PoliticsMain article: Politics of Hungary
The members of the National Assembly elect the President of the Republic every five years. The President has a largely ceremonial role, but is nominally the Commander-in-Chief of the armed forces. The President's powers include the nomination of the Prime Minister who is elected by a majority of the votes of the Members of Parliament based on his recommendations.
The Prime Minister has a leading role in the executive branch in accordance with the Hungarian Constitution, which is based on the post-WWII Basic Law of the Federal Republic of Germany. Further, the Prime Minister selects Cabinet ministers and has the exclusive right to dismiss them as is the case with the Chancellor of Germany. Cabinet nominees appear before one or more parliamentary committees in consultative open hearings. They must then survive a vote by Parliament and be formally approved by the President.
A constitutional change in force from 1 January 2012 repealed the words "Republic of" from the country's official name.
The unicameral, 386-member National Assembly (Országgyűlés) is the highest organ of state authority and initiates and approves legislation sponsored by the Prime Minister. Its members are elected for a four-year term. 176 members are elected in single-seat constituencies, 152 by proportional representation in multi-seat constituencies, and 58 so-called compensation seats are distributed based on the number of votes "lost" (i.e., the votes that did not produce a seat) in either the single-seat or the multi-seat constituencies. The election threshold is 5%, but it only applies to the multi-seat constituencies and the compensation seats, not the single-seat constituencies.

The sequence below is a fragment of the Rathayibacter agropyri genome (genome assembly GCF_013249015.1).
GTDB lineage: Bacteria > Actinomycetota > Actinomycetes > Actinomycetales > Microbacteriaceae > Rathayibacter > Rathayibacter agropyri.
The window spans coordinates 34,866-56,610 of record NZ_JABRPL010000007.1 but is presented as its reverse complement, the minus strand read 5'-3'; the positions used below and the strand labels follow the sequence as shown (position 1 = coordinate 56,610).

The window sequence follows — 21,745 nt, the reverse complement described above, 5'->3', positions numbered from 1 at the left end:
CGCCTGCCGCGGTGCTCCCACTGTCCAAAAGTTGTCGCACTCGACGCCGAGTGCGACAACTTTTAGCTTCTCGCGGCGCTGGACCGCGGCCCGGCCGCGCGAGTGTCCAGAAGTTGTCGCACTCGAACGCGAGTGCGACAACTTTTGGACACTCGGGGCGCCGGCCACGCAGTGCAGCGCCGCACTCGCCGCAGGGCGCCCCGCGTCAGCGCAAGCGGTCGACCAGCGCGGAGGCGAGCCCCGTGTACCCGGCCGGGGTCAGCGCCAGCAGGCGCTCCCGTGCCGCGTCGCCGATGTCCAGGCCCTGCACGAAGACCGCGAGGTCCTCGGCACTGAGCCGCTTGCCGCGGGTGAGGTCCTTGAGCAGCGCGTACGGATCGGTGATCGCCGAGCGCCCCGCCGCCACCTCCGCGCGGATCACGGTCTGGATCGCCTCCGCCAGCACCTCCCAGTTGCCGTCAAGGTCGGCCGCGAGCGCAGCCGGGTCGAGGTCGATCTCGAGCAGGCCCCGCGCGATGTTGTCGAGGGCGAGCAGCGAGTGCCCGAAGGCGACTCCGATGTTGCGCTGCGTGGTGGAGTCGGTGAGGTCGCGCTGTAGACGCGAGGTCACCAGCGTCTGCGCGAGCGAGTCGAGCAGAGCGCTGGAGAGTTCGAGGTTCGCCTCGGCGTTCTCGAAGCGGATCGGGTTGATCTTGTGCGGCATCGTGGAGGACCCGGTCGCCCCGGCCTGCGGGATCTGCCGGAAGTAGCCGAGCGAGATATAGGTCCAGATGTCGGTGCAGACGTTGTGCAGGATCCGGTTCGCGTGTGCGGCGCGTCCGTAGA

A 15-member Constitutional Court has power to challenge legislation on grounds of unconstitutionality.
Read more about this topic: Hungary
Other articles related to "politics":
... - Co-founder of the social science subdiscipline of genetics and politics ... scientist John Coakley - specialist in ethnic conflict and Irish politics Benjamin Cohen - leader in the field of International Political Economy Stephen P ... Cook - politics and media Satyabrata Rai Chowdhuri - International Relations, Indology at Institute of Commonwealth Studies Philip Converse - Public opinion scholar ...
... After the Draper incident, Sullivan began to work closely with Theodore Kirkpatrick of the anti-communist Counterattack newsletter ... Sullivan would check with Kirkpatrick if a potential guest had some "explaining to do" about his politics ...
... Guy Laforest - Liberalism (John Locke) scholar and Quebec and Canadian politics specialist Harold Lasswell - Political communications, pioneered early efforts to establish the policy sciences and ... Cold War expert, author of Tragic Vision of Politics ... Lowi - Major scholar of American politics at Cornell University Ian Lustick - State territoriality ethnic conflict and computer modelling in political science University of Pennsylvania ...
... Forms of corruption vary, but include bribery, extortion, cronyism, nepotism, patronage, graft, and embezzlement ... While corruption may facilitate criminal enterprise such as drug trafficking, money laundering, and trafficking, it is not restricted to these activities ...
Famous quotes containing the word politics:
“A baby changes your dinner party conversation from politics to poops.”
—Maurice Johnstone (20th century)
“One might imagine that a movement which is so preoccupied with the fulfillment of human potential would have a measure of respect for those who nourish its source. But politics make strange bedfellows, and liberated women have elected to become part of a long tradition of hostility to mothers.”
—Elaine Heffner (20th century)
“... privacy is ... connected to a politics of domination.”
—bell hooks (b. 1955)